AIMS: This paper examines the college outcomes of dual-enrolled high school health science careers’ students from 1998 to 2015. METHODS: For this retrospective descriptive evaluation of the program, the university requested from the National Student Clearinghouse (NSC) data on 6,831 students who had earned college credit through the Rutgers high school program. Descriptive statistics were used for analysis using Excel. RESULTS: Final dataset had 5,315 students, with 3,339 students who had been in college long enough to graduate. Of the 2,358 (71%) who had graduated from college, 62% (1,470) completed their associates or bachelor’s degrees within 2 or 4 years, while an additional 25% (581) finished their respective degrees within 3 to 6 years. Students attending 2-year colleges had a 42% overall, on-time graduation rate, and students attending 4-year colleges had a 95% graduation rate. One or more health professions degrees were earned by 36% (862) of graduated students. DISCUSSION: College degree completion rates of these students are better than national performance and many students entered health careers. This paper adds to the literature on design and outcomes of dual high school/college enrollment at a time when states are expanding these partnerships.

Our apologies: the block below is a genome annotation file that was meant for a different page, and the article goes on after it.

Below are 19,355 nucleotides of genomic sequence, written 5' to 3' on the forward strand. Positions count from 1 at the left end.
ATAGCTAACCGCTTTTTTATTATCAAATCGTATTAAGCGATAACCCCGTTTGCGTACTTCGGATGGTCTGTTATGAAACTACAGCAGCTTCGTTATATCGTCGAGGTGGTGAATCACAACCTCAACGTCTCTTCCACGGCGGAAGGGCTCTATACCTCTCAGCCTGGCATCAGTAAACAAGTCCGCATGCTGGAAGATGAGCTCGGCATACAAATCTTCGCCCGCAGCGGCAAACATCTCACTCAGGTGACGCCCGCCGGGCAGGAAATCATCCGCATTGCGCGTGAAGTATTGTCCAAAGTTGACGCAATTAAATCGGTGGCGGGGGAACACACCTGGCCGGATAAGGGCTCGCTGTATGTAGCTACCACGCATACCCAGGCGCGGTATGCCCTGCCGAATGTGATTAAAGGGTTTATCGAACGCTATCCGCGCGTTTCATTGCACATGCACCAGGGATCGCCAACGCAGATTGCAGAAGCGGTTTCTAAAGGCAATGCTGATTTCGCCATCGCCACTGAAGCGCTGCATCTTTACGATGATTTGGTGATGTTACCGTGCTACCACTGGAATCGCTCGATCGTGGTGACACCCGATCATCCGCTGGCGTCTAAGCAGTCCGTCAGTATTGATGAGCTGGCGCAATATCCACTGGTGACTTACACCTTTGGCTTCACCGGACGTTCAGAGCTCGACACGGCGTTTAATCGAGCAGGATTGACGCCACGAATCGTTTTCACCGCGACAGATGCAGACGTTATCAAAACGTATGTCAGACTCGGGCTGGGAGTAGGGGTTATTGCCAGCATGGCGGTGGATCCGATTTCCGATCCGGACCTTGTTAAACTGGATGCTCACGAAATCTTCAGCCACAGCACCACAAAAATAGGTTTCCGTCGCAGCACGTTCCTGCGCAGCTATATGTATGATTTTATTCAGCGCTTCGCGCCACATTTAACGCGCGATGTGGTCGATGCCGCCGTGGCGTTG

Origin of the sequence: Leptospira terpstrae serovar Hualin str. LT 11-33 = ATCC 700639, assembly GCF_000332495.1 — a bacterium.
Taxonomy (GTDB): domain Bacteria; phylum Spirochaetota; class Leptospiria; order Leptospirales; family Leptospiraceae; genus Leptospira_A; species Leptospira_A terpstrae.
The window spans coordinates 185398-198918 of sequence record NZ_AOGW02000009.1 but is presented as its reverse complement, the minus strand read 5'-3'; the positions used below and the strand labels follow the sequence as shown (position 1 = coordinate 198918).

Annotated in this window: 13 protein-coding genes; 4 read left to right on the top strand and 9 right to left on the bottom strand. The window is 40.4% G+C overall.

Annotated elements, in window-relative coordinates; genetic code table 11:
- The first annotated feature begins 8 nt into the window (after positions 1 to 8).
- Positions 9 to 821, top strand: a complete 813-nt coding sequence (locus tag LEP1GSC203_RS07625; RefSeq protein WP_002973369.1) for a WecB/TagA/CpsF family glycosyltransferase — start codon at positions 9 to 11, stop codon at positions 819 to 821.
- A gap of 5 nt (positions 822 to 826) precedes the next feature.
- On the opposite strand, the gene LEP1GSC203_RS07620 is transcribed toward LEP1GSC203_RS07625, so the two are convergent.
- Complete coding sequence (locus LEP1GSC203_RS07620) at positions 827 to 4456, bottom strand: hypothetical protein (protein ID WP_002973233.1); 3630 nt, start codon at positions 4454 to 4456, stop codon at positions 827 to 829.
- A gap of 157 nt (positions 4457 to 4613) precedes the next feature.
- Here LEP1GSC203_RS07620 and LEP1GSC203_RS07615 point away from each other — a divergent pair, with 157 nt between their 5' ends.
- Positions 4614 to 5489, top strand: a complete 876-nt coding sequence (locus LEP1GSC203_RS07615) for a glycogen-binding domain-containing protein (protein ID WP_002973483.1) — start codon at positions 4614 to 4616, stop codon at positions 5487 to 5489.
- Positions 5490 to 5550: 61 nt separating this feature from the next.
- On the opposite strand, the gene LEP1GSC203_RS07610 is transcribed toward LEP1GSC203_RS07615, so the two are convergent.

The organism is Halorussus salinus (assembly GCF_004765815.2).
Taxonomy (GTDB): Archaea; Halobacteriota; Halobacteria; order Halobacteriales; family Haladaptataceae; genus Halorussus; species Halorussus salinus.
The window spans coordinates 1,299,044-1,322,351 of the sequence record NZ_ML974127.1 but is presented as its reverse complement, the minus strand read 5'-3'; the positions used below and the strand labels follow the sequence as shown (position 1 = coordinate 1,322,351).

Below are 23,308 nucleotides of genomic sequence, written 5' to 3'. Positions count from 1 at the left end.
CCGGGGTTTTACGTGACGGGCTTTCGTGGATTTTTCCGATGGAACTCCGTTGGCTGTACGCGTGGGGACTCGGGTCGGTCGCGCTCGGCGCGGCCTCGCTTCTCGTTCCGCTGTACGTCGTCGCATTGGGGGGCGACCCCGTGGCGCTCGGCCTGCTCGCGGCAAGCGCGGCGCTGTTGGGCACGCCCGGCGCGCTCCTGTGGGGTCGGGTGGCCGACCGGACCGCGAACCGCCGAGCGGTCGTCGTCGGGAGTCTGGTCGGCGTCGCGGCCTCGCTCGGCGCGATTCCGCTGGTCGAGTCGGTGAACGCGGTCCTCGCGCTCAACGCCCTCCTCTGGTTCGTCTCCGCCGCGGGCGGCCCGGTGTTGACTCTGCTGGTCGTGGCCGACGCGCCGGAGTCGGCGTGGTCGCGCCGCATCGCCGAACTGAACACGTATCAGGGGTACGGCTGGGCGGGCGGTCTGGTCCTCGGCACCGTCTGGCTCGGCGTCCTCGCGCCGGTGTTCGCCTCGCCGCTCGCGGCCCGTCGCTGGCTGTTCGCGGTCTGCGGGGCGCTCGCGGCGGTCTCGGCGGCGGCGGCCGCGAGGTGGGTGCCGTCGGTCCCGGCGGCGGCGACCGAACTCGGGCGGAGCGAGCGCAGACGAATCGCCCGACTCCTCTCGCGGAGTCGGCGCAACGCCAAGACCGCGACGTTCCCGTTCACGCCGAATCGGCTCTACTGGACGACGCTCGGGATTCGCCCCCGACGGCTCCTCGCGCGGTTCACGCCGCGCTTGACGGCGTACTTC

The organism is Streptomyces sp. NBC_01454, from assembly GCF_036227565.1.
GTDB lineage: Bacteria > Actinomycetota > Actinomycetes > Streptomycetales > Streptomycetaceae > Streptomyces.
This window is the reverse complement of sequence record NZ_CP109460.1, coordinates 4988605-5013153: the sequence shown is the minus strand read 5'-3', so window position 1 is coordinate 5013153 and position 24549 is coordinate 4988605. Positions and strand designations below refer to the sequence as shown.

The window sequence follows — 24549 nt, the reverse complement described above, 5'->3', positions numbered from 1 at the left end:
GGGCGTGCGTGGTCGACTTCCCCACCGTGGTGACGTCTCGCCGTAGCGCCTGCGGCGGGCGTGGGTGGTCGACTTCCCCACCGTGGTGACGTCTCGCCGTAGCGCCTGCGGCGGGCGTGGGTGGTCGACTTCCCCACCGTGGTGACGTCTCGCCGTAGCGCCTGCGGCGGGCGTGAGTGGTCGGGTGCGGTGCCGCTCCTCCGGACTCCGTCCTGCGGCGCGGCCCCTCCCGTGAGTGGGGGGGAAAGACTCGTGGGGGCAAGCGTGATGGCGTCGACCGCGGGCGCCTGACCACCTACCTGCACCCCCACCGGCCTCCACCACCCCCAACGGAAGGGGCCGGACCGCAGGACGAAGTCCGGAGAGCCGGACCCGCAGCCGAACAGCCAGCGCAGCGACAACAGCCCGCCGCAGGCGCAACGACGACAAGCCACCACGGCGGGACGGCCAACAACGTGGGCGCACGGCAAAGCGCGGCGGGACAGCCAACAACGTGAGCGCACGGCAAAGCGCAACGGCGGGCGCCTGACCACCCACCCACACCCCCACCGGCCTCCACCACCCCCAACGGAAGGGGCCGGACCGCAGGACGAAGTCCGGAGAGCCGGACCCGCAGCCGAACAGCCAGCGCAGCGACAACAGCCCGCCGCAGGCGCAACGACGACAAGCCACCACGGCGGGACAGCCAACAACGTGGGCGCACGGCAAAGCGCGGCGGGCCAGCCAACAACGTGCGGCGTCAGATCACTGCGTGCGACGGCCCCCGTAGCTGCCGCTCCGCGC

|Original language||English (US)|
|Number of pages||7|
|Journal||Journal of Allied Health|
|State||Published - Jan 1 2019|
All Science Journal Classification (ASJC) codes
- Public Health, Environmental and Occupational Health